5 Effective Campaigns for Social Good
June 1, 2017
If executed properly, social media can be used to drive societal change. Here are five great examples of how this approach can resonate with the public and produce the hard results to back up the activity.
Probably one of the most effective viral marketing campaigns of the 21st century to date, the ALS Ice Bucket Challenge had everyone involved, from Bill Gates and George W. Bush to Lady Gaga and Homer Simpson. The premise was simple: pour a bucket of ice cold water over your head and nominate your friends to do the same – all in the name of donating money to the Amyotrophic Lateral Sclerosis (ALS) Association in the US and for the Motor Neurone Disease Association in the UK.
The campaign wasn’t without its critics, who questioned whether it was more of a vanity project for people rather than a legitimate fundraising campaign; but the facts speak for themselves. The ice bucket challenge raised more than $115m for motor neurone disease in a single month. Now scientists using the proceeds have discovered a gene variant associated with the condition. These findings will help them to discover how ALS takes hold and will hopefully lead towards treatments for the condition.
This Girl Can was a campaign launched by Sport England and funded by The National Lottery with an aim to encourage more women into sport. The idea grew from research that showed a significant gender gap between the number of men and women who played sports, with two million fewer 14- to 40-year-old women participating. Insight showed that women were held back from getting involved in sports mainly due to fear of judgement on their appearance or ability.
The success of the campaign lay in its taglines, which addressed real, tangible fears among girls. “Sweating like a pig, feeling like a fox” and “I kick balls, deal with it” were just two of the hard-hitting headlines. The campaign was launched with a TV ad, backed by a social media campaign, a hashtag #ThisGirlCan, and a tailored algorithm, which sent encouraging tweets to women who were tweeting about their fear of doing exercise.
The campaign has been hugely successful, seeping into the public’s consciousness. As a result, an estimated 2.8 million girls have tried a sport since the campaign’s launch and the hashtag #ThisGirlCan has become a positive mantra of empowerment for women across the UK.
While not strictly social, Amnesty International’s 360 Syria project superbly demonstrates how digital innovation generally can be used to raise awareness, through the use of virtual-reality headsets to bring home the realities of war. The headsets are used by the charity’s street fundraisers, as well as in schools and at festivals to show the public a lifelike, immersive depiction of what living in the war-torn city of Aleppo is really like. The VR headset campaign is also backed by a 360-degrees-photo-based website, Fear of the Sky.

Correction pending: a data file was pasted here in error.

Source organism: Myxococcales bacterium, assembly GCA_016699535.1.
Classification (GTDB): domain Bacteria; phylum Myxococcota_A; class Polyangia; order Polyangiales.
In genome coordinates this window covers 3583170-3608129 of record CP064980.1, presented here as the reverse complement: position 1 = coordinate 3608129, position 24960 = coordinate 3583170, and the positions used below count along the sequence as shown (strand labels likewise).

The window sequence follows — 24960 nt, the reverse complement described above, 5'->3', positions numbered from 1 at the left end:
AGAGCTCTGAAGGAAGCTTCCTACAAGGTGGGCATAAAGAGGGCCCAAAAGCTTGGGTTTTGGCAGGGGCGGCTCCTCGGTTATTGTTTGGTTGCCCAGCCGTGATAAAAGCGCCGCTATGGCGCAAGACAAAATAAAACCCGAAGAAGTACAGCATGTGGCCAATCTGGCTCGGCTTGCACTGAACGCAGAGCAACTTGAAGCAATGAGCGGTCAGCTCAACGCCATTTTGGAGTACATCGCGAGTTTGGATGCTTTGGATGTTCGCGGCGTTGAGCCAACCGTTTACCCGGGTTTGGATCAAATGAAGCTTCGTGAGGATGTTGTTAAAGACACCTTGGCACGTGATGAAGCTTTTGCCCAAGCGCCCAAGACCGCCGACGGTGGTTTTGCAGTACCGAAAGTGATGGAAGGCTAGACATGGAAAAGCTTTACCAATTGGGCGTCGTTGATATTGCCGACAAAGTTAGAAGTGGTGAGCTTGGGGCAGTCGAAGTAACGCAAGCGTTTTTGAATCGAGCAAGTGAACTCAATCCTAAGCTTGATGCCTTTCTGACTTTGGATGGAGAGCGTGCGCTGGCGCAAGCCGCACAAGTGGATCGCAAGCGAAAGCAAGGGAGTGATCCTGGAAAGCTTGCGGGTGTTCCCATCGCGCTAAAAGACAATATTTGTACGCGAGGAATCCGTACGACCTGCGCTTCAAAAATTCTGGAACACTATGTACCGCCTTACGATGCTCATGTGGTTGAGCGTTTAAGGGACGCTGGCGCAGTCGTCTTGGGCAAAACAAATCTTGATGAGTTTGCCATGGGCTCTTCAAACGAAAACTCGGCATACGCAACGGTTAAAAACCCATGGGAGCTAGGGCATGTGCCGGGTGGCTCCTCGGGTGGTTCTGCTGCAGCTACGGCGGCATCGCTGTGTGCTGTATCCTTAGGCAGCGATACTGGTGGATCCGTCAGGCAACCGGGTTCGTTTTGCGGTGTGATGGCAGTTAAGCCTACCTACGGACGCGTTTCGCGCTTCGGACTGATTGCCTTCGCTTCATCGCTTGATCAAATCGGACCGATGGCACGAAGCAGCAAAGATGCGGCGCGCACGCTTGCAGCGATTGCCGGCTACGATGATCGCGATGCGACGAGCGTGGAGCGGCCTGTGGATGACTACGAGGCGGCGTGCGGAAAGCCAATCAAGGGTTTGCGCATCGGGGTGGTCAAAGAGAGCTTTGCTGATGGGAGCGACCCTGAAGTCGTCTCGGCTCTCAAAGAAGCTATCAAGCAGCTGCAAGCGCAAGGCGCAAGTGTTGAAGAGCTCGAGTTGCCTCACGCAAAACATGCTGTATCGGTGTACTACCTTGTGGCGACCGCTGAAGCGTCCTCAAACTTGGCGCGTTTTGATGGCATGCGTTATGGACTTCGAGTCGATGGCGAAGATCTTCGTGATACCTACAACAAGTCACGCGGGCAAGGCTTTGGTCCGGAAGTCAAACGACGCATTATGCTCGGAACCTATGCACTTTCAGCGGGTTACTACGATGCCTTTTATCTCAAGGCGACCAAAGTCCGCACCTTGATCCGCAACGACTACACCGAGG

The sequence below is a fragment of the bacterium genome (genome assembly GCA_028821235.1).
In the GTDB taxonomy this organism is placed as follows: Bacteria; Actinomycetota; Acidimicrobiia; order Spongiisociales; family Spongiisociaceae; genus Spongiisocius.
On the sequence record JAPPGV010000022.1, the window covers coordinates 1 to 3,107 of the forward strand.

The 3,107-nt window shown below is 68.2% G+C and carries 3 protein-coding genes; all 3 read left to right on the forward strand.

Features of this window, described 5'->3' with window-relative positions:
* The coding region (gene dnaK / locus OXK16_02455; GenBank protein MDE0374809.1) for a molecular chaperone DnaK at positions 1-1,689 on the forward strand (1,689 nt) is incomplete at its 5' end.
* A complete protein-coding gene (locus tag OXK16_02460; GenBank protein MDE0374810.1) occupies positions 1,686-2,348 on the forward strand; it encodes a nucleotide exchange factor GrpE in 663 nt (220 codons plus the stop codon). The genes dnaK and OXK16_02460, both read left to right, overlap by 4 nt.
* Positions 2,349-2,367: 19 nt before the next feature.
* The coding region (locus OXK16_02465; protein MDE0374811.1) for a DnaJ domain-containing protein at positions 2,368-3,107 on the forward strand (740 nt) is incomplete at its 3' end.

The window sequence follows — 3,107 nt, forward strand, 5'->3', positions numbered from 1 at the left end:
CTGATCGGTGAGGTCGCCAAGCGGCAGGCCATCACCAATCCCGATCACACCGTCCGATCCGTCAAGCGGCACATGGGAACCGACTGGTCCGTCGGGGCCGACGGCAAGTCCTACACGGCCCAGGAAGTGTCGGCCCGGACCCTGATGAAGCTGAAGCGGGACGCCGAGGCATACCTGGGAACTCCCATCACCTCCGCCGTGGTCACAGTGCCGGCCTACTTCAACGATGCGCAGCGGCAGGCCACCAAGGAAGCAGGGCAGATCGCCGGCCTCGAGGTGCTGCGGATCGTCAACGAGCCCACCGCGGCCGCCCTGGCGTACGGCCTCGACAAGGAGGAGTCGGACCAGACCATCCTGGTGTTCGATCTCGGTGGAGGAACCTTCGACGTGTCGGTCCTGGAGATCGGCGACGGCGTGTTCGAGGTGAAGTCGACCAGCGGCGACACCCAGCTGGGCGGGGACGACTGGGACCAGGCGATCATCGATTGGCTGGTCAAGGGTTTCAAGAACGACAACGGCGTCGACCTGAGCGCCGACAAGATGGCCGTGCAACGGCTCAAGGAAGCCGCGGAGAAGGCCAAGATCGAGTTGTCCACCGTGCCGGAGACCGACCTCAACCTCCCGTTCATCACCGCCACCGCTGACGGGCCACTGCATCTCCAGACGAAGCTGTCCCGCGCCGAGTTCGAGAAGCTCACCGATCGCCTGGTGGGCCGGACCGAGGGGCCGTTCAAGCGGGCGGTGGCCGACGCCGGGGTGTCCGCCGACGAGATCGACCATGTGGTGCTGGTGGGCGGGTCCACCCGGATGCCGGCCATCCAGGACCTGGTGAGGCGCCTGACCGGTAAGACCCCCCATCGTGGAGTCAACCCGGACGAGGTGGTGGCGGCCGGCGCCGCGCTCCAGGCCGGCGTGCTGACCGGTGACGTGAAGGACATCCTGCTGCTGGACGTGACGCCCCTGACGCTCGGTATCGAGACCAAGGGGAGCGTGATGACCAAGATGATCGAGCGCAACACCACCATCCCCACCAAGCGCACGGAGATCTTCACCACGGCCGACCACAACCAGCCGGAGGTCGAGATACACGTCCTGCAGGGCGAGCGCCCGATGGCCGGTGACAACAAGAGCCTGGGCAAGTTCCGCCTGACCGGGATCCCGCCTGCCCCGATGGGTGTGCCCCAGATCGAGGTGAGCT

Despite being the first VR fundraising campaign ever, 360 Syria was delivered on a shoestring budget and developed in-house. The total cost of the project was £31,500, which included the build of the website, the provision of £14 VR headsets and refurbished smartphones. More than 100,000 people have used the headsets, leading to a 9% increase in the number of people signing up to Amnesty International direct debits. The campaign won the Third Sector Awards’ Digital Innovation of the Year award in 2016.
- Tea and Consent
The animation ‘Tea and Consent’ compares sexual consent to when it is and isn’t appropriate to serve tea. Although this might sound a little random, this typically British campaign was launched by Thames Valley Police to simplify the messaging around sexual consent, and as part of their #ConsentIsEverything campaign.
The three-minute video presents a number of scenarios which show when the issue of consent might get blurry, for example your guest might say they want tea but then change their mind and that’s ok, or if they say they don’t want tea, then don’t make them drink tea.
Thames Valley Police collaborated with a blogger, Rockstar Dinosaur Pirate Princess, to write the script and then commissioned Blue Seat Studios to create the animation. To date, the video has had over 1.2 million views on YouTube and shows how a very serious issue can be tackled in a light-hearted and humorous way.
This campaign originally started in Australia back in 2007 and is a good example of how an idea can gain traction year-on-year. The premise of Earth Hour is simple, every year millions of individuals and businesses around the world pledge to turn off their lights and electronic devices for an hour to highlight climate change.
By 2017, the campaign had evolved so that not only were people encouraged to switch off in the real world, but also to show their solidarity in the virtual world by changing their social media profile pictures and donating their social power (their Facebook timelines and Instagram feeds) to the cause.
Earth Hour Blue has also been launched, which is a crowdfunding and crowdsourcing platform, allowing participants to add their voices, financially support, and deliver positive, tangible changes to the environment and communities all over the world.